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Malaga in two days

Malaga in two days


Date of the trip

I went to Malaga from 18th to 20th June 2018 to meet my brother.

Reasons for going on the trip

I was an Erasmus student in Granada for 6 months and my brother wanted to visit me. The flights from Brussels were cheaper to Malaga than to Granada. I thought it was a good opportunity to explore this Andalusian city which I had yet to visit. I wanted to lounge around on the beach and to experience the holiday atmosphere in this city.

Malaga, with more than 3000 years of history, is one of the cultural destinations with the most international exhibitions (it contains works of art by artists such as Pablo Picasso).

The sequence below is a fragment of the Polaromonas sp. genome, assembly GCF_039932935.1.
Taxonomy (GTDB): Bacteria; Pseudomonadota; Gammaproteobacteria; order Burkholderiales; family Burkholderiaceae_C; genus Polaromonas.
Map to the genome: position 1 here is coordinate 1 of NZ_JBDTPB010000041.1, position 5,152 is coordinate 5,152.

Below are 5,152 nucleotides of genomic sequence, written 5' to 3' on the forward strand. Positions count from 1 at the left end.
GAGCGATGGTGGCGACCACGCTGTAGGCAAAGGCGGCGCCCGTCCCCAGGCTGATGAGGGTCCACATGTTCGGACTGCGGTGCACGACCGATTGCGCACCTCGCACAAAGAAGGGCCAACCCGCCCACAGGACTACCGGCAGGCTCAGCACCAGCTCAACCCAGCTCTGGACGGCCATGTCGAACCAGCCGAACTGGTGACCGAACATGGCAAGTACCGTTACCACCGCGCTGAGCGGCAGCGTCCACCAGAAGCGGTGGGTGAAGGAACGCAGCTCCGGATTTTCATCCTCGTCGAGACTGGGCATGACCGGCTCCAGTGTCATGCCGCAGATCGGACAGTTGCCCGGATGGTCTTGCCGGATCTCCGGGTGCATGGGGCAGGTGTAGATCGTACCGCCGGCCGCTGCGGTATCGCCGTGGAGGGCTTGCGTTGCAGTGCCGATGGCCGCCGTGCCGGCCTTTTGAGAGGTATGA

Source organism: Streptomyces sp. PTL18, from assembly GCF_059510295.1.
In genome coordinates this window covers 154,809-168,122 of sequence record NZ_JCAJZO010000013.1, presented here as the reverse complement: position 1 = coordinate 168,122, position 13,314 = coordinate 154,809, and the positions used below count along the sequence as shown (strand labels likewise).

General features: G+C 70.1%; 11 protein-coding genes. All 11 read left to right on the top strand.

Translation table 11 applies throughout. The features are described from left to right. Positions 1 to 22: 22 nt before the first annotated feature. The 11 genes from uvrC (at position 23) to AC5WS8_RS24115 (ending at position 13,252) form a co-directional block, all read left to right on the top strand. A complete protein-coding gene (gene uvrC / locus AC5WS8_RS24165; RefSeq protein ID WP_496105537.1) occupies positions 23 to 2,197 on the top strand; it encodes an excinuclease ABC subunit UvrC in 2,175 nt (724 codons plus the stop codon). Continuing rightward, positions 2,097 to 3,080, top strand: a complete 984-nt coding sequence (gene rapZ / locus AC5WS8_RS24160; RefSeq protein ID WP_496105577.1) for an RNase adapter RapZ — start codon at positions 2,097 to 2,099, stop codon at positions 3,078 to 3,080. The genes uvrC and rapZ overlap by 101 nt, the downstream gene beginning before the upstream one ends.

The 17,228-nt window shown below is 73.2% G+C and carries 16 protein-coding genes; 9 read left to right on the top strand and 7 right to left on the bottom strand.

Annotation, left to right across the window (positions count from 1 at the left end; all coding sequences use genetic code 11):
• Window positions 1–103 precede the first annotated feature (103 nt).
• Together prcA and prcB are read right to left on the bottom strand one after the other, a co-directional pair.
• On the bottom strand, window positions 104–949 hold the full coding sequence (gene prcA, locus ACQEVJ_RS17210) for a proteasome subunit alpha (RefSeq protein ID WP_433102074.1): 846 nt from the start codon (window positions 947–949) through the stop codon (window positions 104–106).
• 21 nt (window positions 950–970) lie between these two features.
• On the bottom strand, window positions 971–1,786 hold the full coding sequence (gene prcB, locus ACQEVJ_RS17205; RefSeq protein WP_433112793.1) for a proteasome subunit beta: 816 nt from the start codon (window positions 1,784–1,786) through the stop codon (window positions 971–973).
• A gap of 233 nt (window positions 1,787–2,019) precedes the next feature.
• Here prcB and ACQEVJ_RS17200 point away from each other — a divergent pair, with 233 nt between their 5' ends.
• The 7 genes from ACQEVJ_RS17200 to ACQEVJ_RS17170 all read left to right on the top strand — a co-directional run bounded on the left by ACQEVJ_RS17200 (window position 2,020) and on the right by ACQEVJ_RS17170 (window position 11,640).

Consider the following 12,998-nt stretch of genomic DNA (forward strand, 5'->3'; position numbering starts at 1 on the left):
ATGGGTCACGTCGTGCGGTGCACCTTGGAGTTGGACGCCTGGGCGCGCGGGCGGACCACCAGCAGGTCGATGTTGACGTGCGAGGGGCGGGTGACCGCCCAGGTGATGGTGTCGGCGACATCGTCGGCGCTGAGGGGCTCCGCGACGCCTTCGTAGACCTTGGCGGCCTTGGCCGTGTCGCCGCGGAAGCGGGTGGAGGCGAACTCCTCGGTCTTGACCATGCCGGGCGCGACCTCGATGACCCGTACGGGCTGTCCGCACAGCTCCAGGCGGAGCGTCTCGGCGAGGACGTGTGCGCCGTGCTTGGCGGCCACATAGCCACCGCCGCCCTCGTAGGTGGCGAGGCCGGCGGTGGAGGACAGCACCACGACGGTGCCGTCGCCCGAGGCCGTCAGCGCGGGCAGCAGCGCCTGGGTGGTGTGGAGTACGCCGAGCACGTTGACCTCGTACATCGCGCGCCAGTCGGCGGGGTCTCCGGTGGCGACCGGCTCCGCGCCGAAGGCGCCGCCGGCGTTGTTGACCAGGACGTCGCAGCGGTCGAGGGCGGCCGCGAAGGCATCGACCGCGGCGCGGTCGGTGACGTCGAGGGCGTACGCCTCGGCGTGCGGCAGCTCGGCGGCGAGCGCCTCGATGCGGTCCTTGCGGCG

Malaga is a city of art and museums and is home to Phoenician, Roman and finally Arabic culture.

In short, Malaga is a synonym of culture, the beach and sun.

The journey from Granada (the bus station) to Malaga Airport

Being an Erasmus student in Granada, I took the bus to Malaga airport for less than ten euros. The bus leaves from the bus station (on a street called avenida de Juan Pablo II), about an hour's walk from the centre of Granada. There are also bus routes between the town centre and the bus station. The journey from Granada to Malaga airport took around two hours. The bus, which was very comfortable, stopped right in front of the arrivals.

The journey from Brussels to Malaga

My brother arrived directly with Ryanair to Malaga from Brussels. He bought his flight for only thirty something euros.

The journey from Malaga airport to Malaga city centre

Right by the airport exit, we took a bus which took us to the city centre. The journey cost us about six euros.

The bus stopped quite near our hostel.

Where to stay in Malaga

Malaga is a popular holiday destination which offers all types of accommodation.